Mitch seems certain that it is fine. Well, it is his confident and having good working relationship with Irene that make the job bearable. As there is too much back stabbing going on in politic. 

 

Still a good read.  

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text 2019-05-20 16:56
Current reads
Death on the Nile (Hercule Poirot, #17) - Agatha Christie
Daisy Jones & The Six - Taylor Jenkins Reid
An Unsuitable Attachment - Barbara Pym
Palace of Treason - Jason Matthews

My distraction has reached a fever point, and I have 4 books on the go right now, so some streamlining needs to happen!

 

I will probably finish Death on the Nile today. I should've waited to start it, because I could've read it for my first booklikesopoly book, but such is not to be.

 

Daisy Jones and The Six is my current audiobook, and I am about half finished with it. I'm really enjoying it all of the performances, even if Warren is a flaming douchebag.

 

I have gotten basically nowhere (I've read about 5 pages) on An Unsuitable Attachment, which was this month's Pymalong book. At this point, I am going to wait for it to fit into a square and just restart it for the game.

 

I've gone back and forth a few times on what I will read for The Silk Road square and I have finally settled on Palace of Treason by Jason Matthews. I read the first in this trilogy, Red Sparrow, for Summer of Spies 2018, so it makes sense to read this one for Summer of Spies Redux. It's set at least partially in Russia, so it fits the prompt.

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review 2019-05-20 05:16
Treason in Norfolk (X-OPS: The Unclassified Files #1) - Paige Tyler

 

While fighting mafia types in an alley right before her sister’s wedding, Agent Eden Bristow is taken by surprise when it turns out one the thugs is a shifter like her but what’s even more surprising is the hot solider that jumped into the bullet firestorm and doesn’t freak out when he sees her shift. In town for his sister’s graduation, the last thing Travis Dempsey expected was to stumble upon a beautiful DCO agent who could still look good while in the process of kicking some bad guys’ butts. Everything about the gutsy, independent woman is drawing Travis in…including the claws and bright green eyes.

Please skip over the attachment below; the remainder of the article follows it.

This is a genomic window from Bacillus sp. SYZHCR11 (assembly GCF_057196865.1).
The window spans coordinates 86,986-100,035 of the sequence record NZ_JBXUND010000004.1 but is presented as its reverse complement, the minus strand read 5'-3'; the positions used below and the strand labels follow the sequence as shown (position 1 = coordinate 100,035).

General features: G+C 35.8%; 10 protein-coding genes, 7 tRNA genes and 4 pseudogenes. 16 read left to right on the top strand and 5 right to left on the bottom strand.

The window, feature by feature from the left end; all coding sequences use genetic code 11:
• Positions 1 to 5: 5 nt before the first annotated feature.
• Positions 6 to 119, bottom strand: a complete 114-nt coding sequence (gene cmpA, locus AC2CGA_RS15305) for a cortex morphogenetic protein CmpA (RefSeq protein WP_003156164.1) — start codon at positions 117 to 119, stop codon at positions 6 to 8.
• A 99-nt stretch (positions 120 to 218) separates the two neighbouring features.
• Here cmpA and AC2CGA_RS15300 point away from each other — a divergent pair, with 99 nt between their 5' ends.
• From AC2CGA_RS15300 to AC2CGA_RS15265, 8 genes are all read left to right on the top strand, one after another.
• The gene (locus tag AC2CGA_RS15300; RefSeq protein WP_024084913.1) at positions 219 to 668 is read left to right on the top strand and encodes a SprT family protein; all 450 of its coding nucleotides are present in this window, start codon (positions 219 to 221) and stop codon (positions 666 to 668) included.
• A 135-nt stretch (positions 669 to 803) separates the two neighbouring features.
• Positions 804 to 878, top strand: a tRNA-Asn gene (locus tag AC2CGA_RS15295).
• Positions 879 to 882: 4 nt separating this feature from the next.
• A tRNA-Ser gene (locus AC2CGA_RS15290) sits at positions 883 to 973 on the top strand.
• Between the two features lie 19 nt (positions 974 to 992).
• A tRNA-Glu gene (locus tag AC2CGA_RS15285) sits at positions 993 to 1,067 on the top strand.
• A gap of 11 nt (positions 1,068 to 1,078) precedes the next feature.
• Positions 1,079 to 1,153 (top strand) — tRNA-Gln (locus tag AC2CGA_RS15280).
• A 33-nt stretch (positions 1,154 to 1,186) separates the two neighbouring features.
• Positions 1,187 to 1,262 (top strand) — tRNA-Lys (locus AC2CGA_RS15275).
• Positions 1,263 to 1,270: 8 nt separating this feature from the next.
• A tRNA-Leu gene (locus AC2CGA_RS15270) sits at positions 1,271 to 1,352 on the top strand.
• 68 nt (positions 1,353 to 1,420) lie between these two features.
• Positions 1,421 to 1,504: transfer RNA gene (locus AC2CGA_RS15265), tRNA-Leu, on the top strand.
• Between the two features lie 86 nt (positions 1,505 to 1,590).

This novella in the X-OPS world is fast paced with non-stop action and lots of sweet romance and heated passion. The story gets the adrenaline pumping and hearts pounding right off the bat and just keeps on going as Eden and Travis try to uncover who the bad guys are. The action is interspersed with some hot and heavy intimacy in a balanced way that keeps readers glued to the pages and ready for more. Even though it is a bit on the short side, this energetic read is packed full of everything that an entertaining read needs and then some.

 

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review 2018-10-23 11:00
BLOG TOUR REVIEW and GIVEAWAY: 'The Assassin's Guide to Love & Treason' by Virginia Boecker
An Assassin's Guide to Love and Treason - Virginia Boecker

 

This book is OUT TODAY, everyone!!!! I am so excited to be posting about it and reviewing it TODAY. This is absolutely going to go down as one of my favorite reads of the year. I read all over the map (as in sci-if, horror, thrillers, you name it), but this was a truly fun read for me, with only a little bloodshed between the pages. So loosen your bodices and get comfy, and get ready for trip back home to London, England during the reign of Queen Elizabeth the First; it’s 1601.

 

 

*Thank you (again) to the amazing peeps at Rockstar Book Tours for including me on this blog tour!

 

ABOUT THE AUTHOR, VIRGINIA BOECKER

 

Virginia Boecker is the author of The Witch Hunter series and An Assassin's Guide to Love and Treason. A graduate of the University of Texas, she had a decade-long career in technology before quitting to become a full-time writer. When she isn't writing, Virginia likes running, reading, traveling, and trying new things (most recently: learning to drive a boat). She has lived all over the world but currently resides in beautiful Lake Oswego, Oregon with her husband, children, a dog called George and a cat named Thomas.

You can visit Virginia online at virginiaboecker.com or on Instagram @virgboecker  

 

 

 

ABOUT THE BOOK

 

Title: AN ASSASSINS GUIDE TO LOVE AND TREASON

Author: Virginia Boecker

Pub. Date: October 23, 2018

Publisher: Little, Brown Books for Young Readers

Formats: Hardcover, eBook

Pages: 384

 

SYNOPSIS:

When Lady Katherine's father is killed for being an illegally practicing Catholic, she discovers treason wasn't the only secret he's been hiding: he was also involved in a murder plot against the reigning Queen Elizabeth I. With nothing left to lose, Katherine disguises herself as a boy and travels to London to fulfill her father's mission, and to take it one step further--kill the queen herself.

Katherine's opportunity comes in the form of William Shakespeare's newest play, which is to be performed in front of Her Majesty. But what she doesn't know is that the play is not just a play--it's a plot to root out insurrectionists and destroy the rebellion once and for all.